Lehman Reportedly Eyeing CIBC Oppenheimer
From New York Post
The latest buzz is that Lehman Brothers is in talks to buy CIBC Oppenheimer's retail operations, which includes more than 600 advisors to the high-net-worth market. Neither company would comment on the rumors, according to the report that broke the news in the New York Post. The paper added that Lehman might also be eyeing CIBC Oppenheimer's investment banking business. Lehman itself has been the target of speculation that it will lose its independence in the current round of mergers and acquisitions sweeping financial services. Ironically, the speculation has helped drive Lehman's stock to a twelve-month high, thereby providing the firm with a stronger currency to make its own acquisitions. CIBC purchased Oppenheimer for $525 million in 1997.
401k Participants Learn Arbitrage
From Wall Street Journal
Despite studies showing that frequent trading often harms performance, fund investors are getting more trigger happy, causing a backlash at fund companies. For the 12 months ended in July, 41.5 percent of assets in the average stock fund turned over, according to the Investment Company Institute. This compares to 40 percent at the end of June and 31 percent at the end of July 1998. Surprisingly, the more frequent trading is also taking place in 401(k) accounts, which many in the industry have assumed would be stable money. Indeed, the paper reports that plan providers T. Rowe Price & Associates and Putnam Investments have placed limitation on 401(k) trading as have plan sponsors Ford Motor and Eastman Kodak. One driver of the trading in these accounts is participants trying to arbitrage international funds. Another factor is participants moving assets to an interest-paying fund on Fridays to gain the interest over the weekend and then returning to a stock fund on Monday. In once case, the paper reports that Wanger Asset Management was forced to slightly increase cash in its Acorn fund as "hundreds" of employees in a large retirement plan traded the fund daily. Wanger and the plan sponsor eventually agreed to limit trading in the fund.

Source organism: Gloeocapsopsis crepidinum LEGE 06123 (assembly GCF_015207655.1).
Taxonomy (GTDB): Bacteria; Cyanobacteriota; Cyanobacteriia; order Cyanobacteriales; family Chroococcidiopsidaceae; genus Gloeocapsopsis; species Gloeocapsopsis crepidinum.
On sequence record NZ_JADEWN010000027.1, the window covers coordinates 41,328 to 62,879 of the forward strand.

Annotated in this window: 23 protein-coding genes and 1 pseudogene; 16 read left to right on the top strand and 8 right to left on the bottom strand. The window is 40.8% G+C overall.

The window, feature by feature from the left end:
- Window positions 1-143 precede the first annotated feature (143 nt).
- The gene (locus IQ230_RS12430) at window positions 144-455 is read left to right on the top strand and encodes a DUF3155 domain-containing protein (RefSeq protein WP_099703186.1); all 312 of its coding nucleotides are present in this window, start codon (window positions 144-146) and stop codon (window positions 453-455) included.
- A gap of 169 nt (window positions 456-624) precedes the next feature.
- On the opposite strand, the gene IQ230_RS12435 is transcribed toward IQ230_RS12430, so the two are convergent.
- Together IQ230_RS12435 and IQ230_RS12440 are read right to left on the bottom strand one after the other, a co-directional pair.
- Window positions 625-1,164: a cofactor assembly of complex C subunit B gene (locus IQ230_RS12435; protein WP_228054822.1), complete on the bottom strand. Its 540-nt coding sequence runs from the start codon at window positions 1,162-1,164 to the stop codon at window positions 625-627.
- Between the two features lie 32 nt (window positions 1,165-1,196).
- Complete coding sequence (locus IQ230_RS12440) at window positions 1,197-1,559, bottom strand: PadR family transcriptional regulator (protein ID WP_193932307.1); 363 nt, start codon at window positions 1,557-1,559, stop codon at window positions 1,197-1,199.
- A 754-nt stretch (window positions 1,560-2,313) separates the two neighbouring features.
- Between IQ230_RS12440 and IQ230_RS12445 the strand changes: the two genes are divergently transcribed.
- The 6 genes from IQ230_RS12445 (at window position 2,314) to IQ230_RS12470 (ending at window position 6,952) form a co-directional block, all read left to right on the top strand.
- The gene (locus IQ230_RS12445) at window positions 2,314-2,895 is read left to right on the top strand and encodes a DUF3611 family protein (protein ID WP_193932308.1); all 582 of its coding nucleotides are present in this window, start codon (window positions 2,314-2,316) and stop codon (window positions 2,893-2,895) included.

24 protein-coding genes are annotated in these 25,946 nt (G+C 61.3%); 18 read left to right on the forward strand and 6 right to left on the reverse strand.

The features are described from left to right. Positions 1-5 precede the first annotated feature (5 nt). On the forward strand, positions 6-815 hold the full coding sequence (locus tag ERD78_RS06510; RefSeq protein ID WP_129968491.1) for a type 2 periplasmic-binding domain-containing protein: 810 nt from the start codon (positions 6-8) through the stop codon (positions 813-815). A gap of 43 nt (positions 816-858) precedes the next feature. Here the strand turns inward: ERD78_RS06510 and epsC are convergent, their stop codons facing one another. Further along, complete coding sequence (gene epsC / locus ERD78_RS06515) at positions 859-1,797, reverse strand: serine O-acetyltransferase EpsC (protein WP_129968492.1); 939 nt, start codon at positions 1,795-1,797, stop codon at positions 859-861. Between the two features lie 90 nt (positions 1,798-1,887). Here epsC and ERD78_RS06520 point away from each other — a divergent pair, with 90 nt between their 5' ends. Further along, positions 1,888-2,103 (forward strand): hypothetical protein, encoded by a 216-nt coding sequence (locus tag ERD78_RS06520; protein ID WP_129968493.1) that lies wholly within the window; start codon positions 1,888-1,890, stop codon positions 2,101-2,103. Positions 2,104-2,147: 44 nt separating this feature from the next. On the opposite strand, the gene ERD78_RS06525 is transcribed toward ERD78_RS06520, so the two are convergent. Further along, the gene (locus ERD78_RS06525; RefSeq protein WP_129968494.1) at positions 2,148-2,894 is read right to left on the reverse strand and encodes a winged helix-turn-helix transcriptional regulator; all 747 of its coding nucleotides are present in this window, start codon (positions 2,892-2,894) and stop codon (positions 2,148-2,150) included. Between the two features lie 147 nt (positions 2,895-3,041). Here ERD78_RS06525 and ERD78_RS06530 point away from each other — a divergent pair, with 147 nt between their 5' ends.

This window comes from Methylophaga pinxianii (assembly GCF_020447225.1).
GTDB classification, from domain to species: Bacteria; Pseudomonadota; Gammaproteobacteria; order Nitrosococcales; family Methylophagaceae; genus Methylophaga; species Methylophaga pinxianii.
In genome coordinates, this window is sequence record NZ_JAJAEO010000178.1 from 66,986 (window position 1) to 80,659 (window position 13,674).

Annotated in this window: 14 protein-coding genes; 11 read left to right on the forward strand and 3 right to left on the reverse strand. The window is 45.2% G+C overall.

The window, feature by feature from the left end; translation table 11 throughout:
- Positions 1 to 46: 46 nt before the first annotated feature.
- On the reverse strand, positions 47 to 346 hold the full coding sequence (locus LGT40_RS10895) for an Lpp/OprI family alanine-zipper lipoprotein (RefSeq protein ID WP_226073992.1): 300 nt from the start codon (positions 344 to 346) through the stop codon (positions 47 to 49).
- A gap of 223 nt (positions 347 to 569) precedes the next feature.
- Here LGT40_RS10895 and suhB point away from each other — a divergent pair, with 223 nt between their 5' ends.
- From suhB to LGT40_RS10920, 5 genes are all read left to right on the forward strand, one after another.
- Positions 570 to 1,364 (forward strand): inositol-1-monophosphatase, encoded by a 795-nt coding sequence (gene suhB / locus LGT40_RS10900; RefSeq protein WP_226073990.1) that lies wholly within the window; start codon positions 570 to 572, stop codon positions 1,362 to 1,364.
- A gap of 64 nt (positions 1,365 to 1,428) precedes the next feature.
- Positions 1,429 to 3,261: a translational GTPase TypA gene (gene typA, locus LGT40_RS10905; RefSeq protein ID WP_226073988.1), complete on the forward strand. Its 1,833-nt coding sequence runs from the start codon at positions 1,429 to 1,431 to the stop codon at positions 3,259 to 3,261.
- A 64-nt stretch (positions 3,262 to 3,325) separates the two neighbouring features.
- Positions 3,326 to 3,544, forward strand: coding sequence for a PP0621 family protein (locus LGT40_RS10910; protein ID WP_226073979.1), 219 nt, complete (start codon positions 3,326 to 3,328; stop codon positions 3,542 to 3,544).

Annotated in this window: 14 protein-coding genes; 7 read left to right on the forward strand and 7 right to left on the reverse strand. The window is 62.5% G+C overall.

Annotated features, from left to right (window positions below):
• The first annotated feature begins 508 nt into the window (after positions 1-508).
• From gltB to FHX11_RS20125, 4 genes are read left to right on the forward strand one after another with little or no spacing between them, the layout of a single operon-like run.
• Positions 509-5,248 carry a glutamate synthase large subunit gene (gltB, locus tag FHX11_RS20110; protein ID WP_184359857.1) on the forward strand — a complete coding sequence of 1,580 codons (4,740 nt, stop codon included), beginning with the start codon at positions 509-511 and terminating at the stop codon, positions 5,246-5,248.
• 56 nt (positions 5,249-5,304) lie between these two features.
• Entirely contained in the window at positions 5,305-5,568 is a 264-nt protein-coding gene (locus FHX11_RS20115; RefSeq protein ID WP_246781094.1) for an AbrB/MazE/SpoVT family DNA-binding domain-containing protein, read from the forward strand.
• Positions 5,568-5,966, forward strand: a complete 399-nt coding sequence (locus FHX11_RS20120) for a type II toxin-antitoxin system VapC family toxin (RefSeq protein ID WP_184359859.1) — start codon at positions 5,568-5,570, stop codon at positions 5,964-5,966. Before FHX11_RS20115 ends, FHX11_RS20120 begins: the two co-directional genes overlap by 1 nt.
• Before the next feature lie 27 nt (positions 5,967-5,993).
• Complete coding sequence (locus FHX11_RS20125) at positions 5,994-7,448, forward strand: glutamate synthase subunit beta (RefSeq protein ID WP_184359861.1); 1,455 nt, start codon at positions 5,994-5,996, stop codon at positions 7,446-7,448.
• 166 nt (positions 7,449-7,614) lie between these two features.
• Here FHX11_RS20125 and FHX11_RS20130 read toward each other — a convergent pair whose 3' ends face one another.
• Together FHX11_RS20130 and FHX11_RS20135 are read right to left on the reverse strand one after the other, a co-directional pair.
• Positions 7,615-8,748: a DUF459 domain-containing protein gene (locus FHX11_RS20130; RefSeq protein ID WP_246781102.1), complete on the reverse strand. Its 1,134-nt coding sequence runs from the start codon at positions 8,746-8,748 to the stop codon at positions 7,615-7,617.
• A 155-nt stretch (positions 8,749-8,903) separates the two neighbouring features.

Hancock Tries Again with Ad
From USA Today
John Hancock has now recut an ad it is running during the Olympics twice to satisfy critics. Its ''Immigration'' ad features two women discussing a newly adopted Asian baby while in an airport. The first change Hancock made was to cut a line of one woman telling the other: ''You'll make a great mom.'' Later, Hancock again edited the ad after international adoption agencies warned the insurer that Chinese adoption laws forbid gay couples to adopt Chinese infants. The insurer changed the ad to ensure that viewers understood the baby is Cambodian.
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